man(1) Manual page archive

     SDB(1)                                                     SDB(1)

          sdb - symbolic debugger

          sdb [ objfil [ corfil [ directory ] ] ]

          Sdb is a symbolic debugger.  It may examine source and/or
          object files and provide a controlled environment for execu-

          Objfil is an executable program file which has been compiled
          with the -g (debug) option of cc, pascal, or f77(1). The
          default for objfil is a.out. Corfil is assumed to be a core
          image file produced after executing objfil; the default for
          corfil is core. Directory names the location of source
          files, by default the current directory.

          Sdb maintains a current line and a current file. If corfil
          exists then they are initially set to the line and file con-
          taining the source statement at which the process terminated
          or stopped.  Otherwise, they are set to the first line in
          function main.

          Names of variables are written just as they are in C, Pas-
          cal, or Fortran.  Variables local to a procedure may be
          accessed using the form `procedure:variable'.  If no proce-
          dure name is given, the procedure containing the current
          line is used by default.  A member of a structure may be
          referred to as `variable.member' or `variable->member'; an
          array element as `variable[number]'.  Combinations of these
          forms may be used.

          It is also possible to specify a variable by address.  All
          forms of integer constants which are valid in C may be used.

          Line numbers in the source program are referred to as
          `filename:number' or `procedure:number'.  In either case the
          number is relative to the beginning of the file.  If no pro-
          cedure or file name is given, the current file is used by
          default.  If no number is given, the first line of the named
          procedure or file is used.

          The commands for examining data are:

          t    Print a stack trace of the terminated or stopped pro-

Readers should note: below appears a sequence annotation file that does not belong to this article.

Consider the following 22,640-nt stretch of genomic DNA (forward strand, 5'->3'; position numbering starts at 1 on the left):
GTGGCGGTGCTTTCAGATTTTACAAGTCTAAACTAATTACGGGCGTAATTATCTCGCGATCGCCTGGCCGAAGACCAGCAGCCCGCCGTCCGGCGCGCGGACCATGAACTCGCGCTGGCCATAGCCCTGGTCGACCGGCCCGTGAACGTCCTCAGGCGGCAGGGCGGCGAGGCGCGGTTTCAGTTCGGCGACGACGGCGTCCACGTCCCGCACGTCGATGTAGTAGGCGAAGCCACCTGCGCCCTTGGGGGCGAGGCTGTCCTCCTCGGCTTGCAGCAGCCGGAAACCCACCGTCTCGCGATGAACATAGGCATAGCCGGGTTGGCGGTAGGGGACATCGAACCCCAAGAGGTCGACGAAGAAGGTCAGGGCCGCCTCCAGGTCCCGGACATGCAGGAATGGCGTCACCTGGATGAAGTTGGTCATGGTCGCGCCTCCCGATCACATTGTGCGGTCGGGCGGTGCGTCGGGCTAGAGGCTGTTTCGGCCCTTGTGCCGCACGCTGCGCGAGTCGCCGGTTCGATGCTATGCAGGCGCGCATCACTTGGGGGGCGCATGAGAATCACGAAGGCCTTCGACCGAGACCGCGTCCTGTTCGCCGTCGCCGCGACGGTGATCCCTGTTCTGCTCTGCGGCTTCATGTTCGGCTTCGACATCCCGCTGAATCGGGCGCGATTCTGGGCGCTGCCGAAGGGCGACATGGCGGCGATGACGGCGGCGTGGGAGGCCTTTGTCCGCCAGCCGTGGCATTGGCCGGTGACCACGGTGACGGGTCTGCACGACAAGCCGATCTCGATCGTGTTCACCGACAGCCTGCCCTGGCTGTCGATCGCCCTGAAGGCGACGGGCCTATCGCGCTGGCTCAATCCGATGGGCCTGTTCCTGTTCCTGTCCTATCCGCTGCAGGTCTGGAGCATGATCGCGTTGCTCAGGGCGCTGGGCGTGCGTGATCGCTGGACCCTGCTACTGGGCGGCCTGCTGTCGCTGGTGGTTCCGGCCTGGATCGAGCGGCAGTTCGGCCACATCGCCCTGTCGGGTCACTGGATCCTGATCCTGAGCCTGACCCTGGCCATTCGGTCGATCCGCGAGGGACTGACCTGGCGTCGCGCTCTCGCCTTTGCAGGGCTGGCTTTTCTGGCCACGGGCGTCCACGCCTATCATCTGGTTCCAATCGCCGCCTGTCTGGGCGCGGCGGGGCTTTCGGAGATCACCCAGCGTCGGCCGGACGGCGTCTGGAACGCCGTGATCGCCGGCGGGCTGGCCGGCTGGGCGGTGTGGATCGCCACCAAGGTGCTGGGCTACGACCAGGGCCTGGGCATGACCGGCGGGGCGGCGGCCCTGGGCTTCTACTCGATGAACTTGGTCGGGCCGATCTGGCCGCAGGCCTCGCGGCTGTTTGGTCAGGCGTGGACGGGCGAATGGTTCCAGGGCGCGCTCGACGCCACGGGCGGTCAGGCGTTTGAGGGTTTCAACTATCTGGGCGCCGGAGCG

T    Print the top line of the stack trace.

     SDB(1)                                                     SDB(1)

               Print the value of variable according to length l and
               format m. If l and m are omitted, sdb chooses a length
               and format suitable for the variable's type as declared
               in the program.  The length specifiers are:

               b    one byte
               h    two bytes (half word)
               l    four bytes (long word)
                    string length for formats s and a

               Legal values for m are:

               c    character
               d    decimal
               u    decimal, unsigned
               o    octal
               x    hexadecimal
               f    32 bit single precision floating point
               g    64 bit double precision floating point
               s    Assume variable is a string pointer and print
                    characters until a null is reached.
               a    Print characters starting at the variable's
                    address until a null is reached.
               p    pointer to procedure

               The length specifiers are only effective with the for-
               mats d, u, o and x.  If one of these formats is speci-
               fied and l is omitted, the length defaults to the word
               length of the host machine: 4 for the VAX.  The last
               variable may be redisplayed with the command `./'.  The
               sh(1) metacharacters * and ? may be used within proce-
               dure and variable names, providing a limited form of
               pattern matching.  If no procedure name is given, both
               variables local to the current procedure and global
               (common for f77) variables are matched.  If a procedure
               name is specified, only variables local to that proce-
               dure are matched.  The form `:pattern' matches only
               global variables (blank common for f77),.  The name of
               a common block may be specified instead of a procedure
               name for f77 programs.

               Print the address of the variable or line number or the
               value of the number in the specified format.  If no
               format is given, then `lx' is used.  The last variant
               of this command provides a convenient way to convert
               between decimal, octal and hexadecimal.

     SDB(1)                                                     SDB(1)

               Set the variable to the given value.  The value may be
               a number, character constant or a variable.  If the
               variable is of type float or double, the value may also
               be a floating constant.

          The commands for examining source files are

          e procedure
          e filename.c
               Set the current file to the file containing the named
               procedure or the named filename.  Set the current line
               to the first line in the named procedure or file.  If
               no procedure or file name is given, the current proce-
               dure and file names are reported.

          /regular expression/
               Search forward from the current line for a line con-
               taining a string matching the regular expression as in
               ed(1).  The trailing `/' may be elided.

          ?regular expression?
               Search backward from the current line for a line con-